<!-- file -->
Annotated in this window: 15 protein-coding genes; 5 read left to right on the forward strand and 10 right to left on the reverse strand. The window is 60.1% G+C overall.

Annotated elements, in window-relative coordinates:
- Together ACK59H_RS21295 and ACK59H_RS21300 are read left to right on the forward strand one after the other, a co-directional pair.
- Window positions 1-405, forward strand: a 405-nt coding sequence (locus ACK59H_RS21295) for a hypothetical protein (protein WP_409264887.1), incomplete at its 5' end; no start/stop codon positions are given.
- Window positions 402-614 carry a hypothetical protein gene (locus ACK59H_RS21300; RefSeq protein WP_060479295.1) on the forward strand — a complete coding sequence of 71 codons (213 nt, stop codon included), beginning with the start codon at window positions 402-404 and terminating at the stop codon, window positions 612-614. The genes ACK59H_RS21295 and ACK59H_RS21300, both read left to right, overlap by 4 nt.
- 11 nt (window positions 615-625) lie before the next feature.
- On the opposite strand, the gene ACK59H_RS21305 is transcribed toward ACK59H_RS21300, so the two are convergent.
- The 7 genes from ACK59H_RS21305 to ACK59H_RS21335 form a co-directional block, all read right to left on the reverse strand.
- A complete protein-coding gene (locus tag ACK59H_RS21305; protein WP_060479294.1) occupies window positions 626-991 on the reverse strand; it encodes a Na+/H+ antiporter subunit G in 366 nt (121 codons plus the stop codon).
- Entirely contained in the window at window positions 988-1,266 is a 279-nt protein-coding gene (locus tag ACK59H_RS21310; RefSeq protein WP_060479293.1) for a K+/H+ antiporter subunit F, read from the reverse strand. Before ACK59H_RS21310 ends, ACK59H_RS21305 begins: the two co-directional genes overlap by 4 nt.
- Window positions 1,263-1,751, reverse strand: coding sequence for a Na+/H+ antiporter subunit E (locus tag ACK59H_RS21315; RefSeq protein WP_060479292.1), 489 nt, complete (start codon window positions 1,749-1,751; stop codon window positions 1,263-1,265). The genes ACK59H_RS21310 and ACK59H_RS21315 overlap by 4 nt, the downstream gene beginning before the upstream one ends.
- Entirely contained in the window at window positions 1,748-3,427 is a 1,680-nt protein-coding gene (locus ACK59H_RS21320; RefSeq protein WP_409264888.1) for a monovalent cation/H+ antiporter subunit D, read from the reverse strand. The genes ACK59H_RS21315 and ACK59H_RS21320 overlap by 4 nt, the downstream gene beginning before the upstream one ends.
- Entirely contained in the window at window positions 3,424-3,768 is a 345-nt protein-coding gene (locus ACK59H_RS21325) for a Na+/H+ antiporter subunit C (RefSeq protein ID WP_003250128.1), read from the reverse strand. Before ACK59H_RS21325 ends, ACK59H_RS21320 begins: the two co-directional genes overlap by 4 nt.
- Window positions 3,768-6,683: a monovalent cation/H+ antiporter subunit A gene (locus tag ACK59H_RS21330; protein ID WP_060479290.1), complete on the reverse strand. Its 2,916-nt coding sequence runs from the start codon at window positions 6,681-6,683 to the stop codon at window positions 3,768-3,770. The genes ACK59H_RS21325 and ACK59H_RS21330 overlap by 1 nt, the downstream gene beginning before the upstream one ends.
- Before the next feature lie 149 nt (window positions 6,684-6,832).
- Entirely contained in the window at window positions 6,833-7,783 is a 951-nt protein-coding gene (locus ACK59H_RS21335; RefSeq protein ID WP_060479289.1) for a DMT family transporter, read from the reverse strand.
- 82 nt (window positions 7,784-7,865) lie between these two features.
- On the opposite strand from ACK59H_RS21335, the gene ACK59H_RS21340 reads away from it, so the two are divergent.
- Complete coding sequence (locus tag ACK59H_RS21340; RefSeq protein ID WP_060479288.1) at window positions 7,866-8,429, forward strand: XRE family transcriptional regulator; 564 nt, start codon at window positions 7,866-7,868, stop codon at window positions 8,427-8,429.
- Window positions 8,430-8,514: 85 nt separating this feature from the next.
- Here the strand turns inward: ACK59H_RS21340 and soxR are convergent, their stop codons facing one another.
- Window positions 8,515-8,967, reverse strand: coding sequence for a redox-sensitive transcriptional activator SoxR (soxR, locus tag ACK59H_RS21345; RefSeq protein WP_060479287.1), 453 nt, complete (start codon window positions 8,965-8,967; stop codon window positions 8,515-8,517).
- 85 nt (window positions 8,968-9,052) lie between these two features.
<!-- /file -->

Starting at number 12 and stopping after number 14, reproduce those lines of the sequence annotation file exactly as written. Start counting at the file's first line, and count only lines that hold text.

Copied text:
- Entirely contained in the window at window positions 1,748-3,427 is a 1,680-nt protein-coding gene (locus ACK59H_RS21320; RefSeq protein WP_409264888.1) for a monovalent cation/H+ antiporter subunit D, read from the reverse strand. The genes ACK59H_RS21315 and ACK59H_RS21320 overlap by 4 nt, the downstream gene beginning before the upstream one ends.
- Entirely contained in the window at window positions 3,424-3,768 is a 345-nt protein-coding gene (locus ACK59H_RS21325) for a Na+/H+ antiporter subunit C (RefSeq protein ID WP_003250128.1), read from the reverse strand. Before ACK59H_RS21325 ends, ACK59H_RS21320 begins: the two co-directional genes overlap by 4 nt.
- Window positions 3,768-6,683: a monovalent cation/H+ antiporter subunit A gene (locus tag ACK59H_RS21330; protein ID WP_060479290.1), complete on the reverse strand. Its 2,916-nt coding sequence runs from the start codon at window positions 6,681-6,683 to the stop codon at window positions 3,768-3,770. The genes ACK59H_RS21325 and ACK59H_RS21330 overlap by 1 nt, the downstream gene beginning before the upstream one ends.